When you're writing CGI programs for the Web (C++ executables, Perl scripts at the like), you might sometimes get a 500 Internal Server Error The Server was unable to complete your request or somesuch. This essentially means that something went wrong, but no more than that. Even the error logs, if you have access to them, can be helpful if there's a genuine error in your program. However, all it might say is 'Premature End of Script Headers'.
This might mean that you forgot to send the regular HTTP response header(s) in your code, and this is covered ad nauseam on the Web already.
Less likely, it might mean that the permissions are wrong on the program or its parent directory (or directories). A CGI program must be readable and executable by the web server for it to run.
Much less likely, but suitably frustrating if you don't think of it, is that on some server configurations you'll get this error if the program isn't owned by the correct user, or is in the wrong group. root specifically may be disallowed. This may seem like security consciousness gone mad, but in truth it cuts down on hacking attempts -- usually by webmasters on shared servers, trying to sniff about the system.
Still stuck? There's one more thing that will give you the dreaded 500: The program is located in a directory outside of the 'allowed' web-space. The reason for this requirement is the same as for the user/group limitation above. You will simply have to copy the script to somewhere within the web server's allowed filespace. Even using symbolic links may not work.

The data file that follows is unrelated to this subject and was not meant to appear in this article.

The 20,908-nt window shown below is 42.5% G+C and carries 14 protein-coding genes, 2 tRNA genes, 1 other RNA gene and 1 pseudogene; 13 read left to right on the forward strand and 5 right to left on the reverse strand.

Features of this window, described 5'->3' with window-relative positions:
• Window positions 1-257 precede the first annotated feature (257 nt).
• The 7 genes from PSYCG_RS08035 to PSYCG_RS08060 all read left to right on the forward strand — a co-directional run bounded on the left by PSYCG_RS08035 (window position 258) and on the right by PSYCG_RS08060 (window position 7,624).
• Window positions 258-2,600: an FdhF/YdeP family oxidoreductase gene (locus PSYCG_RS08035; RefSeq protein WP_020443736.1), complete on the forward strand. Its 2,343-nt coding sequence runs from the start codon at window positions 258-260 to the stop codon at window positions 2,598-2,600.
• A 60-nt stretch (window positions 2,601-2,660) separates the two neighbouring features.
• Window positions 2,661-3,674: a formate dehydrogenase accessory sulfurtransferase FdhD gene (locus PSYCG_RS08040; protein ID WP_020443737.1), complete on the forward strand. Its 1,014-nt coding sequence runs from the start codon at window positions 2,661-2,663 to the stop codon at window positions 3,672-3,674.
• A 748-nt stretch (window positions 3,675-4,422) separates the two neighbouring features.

You could of course get these situations with any program, but the one that you might feel inclined to install, and be relieved that it comes with its own configuration program, is awstats. It's a fine and dandy web-stats package, written purely in Perl; in fact, the awstats.pl script stands at over 500kB in size, plus other config-style library files. Despite being able to insert Apache directives and install itself into a location of your choosing, the installation script doesn't warn you about any of the above points. You will most likely end up with awstats installed in /usr/local/awstats and owned by root. Basically, having set your directives correctly in your webserver, and restarted the webserver as well, a 500 error when trying to run awstats.pl will most likely be a file ownership or location problem.
Remember, you must fix everything before it will work!
John Swindells I am a career professional in software development, becoming proficient in various systems and languages since 1992. In recent years I have been especially active in web and mobile app projects. I stepped down in April ... (more)
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